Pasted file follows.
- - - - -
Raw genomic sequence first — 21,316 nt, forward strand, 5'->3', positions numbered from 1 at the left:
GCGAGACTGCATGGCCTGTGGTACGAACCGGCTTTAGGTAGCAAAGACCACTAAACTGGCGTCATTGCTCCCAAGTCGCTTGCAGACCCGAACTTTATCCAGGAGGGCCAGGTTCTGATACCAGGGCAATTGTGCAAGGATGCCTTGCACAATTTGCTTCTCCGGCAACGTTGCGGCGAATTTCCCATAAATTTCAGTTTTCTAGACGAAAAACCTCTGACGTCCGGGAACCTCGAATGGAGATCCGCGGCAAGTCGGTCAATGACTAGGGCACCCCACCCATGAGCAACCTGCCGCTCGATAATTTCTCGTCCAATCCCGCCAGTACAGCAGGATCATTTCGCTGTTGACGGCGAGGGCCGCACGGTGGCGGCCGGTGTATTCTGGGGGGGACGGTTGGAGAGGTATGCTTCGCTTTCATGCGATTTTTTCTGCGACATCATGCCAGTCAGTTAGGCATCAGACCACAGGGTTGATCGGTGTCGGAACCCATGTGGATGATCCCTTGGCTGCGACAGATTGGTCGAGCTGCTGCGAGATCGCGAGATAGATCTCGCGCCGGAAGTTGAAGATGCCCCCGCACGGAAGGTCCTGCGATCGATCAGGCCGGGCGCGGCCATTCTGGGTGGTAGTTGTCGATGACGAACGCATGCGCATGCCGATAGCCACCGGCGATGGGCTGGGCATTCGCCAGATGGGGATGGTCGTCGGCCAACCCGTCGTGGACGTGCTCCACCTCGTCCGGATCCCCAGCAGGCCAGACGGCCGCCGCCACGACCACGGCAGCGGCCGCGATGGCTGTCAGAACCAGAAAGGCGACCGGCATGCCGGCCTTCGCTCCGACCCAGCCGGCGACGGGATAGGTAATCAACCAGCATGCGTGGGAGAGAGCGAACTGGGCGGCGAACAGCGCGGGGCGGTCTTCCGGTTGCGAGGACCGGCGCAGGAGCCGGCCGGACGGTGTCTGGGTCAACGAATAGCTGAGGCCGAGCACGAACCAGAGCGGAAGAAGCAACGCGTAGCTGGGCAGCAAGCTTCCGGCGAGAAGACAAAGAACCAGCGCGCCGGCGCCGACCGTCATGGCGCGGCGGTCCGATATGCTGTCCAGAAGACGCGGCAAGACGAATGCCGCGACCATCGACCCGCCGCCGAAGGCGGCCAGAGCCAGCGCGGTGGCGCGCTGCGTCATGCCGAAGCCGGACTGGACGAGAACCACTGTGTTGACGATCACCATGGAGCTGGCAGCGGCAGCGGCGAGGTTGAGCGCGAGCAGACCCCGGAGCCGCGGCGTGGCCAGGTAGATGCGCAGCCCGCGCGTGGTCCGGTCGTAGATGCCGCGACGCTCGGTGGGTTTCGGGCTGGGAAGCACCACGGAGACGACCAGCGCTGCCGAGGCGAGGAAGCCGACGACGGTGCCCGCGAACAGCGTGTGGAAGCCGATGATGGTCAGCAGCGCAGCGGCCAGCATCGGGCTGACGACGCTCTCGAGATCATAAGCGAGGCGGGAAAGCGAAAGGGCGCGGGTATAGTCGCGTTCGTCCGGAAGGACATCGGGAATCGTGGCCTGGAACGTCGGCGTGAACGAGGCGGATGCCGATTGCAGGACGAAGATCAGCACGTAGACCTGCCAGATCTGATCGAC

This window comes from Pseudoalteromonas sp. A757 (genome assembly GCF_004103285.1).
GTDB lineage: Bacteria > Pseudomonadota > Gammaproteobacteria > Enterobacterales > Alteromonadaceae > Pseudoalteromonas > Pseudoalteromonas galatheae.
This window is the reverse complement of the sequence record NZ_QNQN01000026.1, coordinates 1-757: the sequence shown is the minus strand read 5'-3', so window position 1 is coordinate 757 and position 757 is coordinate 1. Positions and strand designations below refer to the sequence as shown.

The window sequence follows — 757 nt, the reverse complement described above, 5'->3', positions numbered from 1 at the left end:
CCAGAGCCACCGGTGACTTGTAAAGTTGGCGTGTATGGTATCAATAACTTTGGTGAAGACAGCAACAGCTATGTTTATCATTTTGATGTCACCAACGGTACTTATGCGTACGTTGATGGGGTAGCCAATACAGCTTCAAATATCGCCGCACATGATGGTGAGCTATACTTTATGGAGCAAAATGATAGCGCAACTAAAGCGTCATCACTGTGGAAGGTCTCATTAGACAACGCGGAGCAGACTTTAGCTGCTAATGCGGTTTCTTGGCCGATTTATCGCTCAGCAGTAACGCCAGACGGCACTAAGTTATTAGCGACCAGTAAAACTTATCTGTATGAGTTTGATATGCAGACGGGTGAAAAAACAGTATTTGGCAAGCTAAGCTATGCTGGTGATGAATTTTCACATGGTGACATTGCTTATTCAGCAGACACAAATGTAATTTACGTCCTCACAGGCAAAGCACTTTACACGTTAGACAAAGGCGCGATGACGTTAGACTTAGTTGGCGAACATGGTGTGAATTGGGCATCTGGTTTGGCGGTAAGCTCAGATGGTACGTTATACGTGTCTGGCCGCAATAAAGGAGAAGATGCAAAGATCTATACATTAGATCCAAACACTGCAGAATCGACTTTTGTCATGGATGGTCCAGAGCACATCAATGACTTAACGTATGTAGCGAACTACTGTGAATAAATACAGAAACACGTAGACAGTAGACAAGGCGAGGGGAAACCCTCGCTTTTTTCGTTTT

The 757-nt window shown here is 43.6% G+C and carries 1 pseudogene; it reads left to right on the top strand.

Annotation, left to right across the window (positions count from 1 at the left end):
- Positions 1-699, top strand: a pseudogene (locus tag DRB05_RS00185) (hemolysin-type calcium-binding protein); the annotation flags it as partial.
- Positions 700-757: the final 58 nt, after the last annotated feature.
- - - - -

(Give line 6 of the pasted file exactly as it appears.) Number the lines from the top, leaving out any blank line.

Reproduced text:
The window sequence follows — 757 nt, the reverse complement described above, 5'->3', positions numbered from 1 at the left end: